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How long can an industrial injury compensation request be retained?

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If you were injured at work in the past and filed a claim for work-related injury compensation, then you will understand the treatment, rehabilitation and paperwork involved. Depending on the circumstances and severity of the injury and the geographic location of the work place, certain laws will certainly apply to your situation. If in the end you have to hire a legal agent to get benefits, you may resolve the conflict with your employer. The question now is whether the claim will remain in your “records”, will this adversely affect future employment?

I feel naturally worried because potential employers may view this claim in many ways:

  • If you want to hold a position for an uninjured candidate, a claim may put you at a disadvantage. Even if you are in good health, an employer who has difficulty in making a bad experience with a worker and who makes a claim may hesitate to take another risk.
  • The notice of claim may make others think that you are physically incapable of the job you are applying for. If your injury is serious, this may make sense.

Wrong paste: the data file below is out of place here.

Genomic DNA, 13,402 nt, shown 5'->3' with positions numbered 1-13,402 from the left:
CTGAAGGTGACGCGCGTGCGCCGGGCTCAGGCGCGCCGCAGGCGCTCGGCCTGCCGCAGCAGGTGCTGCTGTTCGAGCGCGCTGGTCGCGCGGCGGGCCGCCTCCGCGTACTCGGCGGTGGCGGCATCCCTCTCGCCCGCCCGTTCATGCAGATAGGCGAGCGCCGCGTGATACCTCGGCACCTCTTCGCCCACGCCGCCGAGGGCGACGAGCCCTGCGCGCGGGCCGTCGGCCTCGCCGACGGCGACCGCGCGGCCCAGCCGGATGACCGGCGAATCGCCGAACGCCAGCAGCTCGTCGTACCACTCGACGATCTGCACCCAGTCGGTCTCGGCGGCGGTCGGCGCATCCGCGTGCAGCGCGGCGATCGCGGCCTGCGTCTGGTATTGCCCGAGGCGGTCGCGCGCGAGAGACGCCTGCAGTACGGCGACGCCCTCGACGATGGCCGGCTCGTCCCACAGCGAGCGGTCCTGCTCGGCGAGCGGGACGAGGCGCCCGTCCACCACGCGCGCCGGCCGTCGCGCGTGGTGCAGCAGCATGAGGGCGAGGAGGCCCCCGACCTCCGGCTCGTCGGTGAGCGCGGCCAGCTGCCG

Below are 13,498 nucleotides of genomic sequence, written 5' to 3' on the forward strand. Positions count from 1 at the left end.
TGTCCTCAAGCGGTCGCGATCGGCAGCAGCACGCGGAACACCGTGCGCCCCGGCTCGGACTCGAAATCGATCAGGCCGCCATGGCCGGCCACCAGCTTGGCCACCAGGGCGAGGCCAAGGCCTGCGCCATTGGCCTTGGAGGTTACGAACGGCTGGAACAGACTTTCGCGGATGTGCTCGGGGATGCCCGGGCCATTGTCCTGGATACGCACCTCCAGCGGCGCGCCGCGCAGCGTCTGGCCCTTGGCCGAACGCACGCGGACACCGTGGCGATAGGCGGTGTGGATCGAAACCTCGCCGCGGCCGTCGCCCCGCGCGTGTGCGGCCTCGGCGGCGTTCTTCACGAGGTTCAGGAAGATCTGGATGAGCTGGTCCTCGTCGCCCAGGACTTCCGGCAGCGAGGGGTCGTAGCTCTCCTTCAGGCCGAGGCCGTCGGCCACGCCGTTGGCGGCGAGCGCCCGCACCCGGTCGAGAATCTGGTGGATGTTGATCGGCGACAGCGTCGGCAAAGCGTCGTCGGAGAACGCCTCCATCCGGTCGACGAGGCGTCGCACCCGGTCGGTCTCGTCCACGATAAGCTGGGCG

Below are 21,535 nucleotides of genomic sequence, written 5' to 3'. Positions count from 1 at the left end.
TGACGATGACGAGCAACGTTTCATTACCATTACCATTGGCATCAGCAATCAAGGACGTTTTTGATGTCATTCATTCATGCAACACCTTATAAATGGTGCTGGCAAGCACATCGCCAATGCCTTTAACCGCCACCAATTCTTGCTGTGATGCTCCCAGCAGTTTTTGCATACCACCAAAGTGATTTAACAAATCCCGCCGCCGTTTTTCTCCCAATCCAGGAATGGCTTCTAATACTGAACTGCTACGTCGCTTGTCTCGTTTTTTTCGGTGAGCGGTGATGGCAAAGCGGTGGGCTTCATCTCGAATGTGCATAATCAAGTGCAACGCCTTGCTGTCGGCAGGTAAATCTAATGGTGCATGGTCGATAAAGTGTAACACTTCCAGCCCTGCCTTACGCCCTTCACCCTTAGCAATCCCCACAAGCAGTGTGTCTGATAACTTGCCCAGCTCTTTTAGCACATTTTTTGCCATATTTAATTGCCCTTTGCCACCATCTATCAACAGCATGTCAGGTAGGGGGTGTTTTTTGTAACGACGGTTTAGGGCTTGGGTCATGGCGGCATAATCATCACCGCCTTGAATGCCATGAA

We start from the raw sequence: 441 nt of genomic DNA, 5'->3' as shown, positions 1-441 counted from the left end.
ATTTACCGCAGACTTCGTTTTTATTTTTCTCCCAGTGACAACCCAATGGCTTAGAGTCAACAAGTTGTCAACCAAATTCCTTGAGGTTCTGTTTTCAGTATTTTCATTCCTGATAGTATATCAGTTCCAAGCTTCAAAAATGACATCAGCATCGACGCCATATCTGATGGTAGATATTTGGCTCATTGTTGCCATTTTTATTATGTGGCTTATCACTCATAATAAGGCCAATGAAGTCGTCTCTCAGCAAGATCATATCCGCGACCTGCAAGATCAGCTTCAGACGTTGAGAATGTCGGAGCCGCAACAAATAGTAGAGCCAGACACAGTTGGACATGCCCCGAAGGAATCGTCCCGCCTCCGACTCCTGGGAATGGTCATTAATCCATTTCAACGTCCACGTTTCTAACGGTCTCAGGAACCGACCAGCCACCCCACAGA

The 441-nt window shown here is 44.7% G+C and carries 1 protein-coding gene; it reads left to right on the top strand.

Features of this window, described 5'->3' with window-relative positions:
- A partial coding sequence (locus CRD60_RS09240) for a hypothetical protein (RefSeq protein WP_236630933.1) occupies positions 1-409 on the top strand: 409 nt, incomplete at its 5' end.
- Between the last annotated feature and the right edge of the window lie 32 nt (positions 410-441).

Your “record” will always show that you have filed a claim. Insurance companies use computer databases that can store the basic facts of your claims, and will never delete the database. Only insurance companies can access this information.

If (1) you tell them, the potential employer may understand your requirements. (2) They checked the reference materials and were informed; or (3) With your consent, they obtained the previous medical records. Usually, in cases where the medical condition is part of getting a job, the prospective employer may ask for release so that they can obtain your previous medical records. You will advise them who your family doctor or primary care doctor is, and any other medical care you receive. The required period may vary, but it is about five years. Therefore, if your claim is 15 years ago, it is highly unlikely.

what should you do?

The idea of ​​refusing to work based on past “work injury compensation” cases may make you worry, but in fact, unless you are still injured and unable to perform new work, there may be no reason to worry.

If you are asked about this in your job application, my advice is to be honest. When you are honest with your history, you will have a better chance to move on.

The
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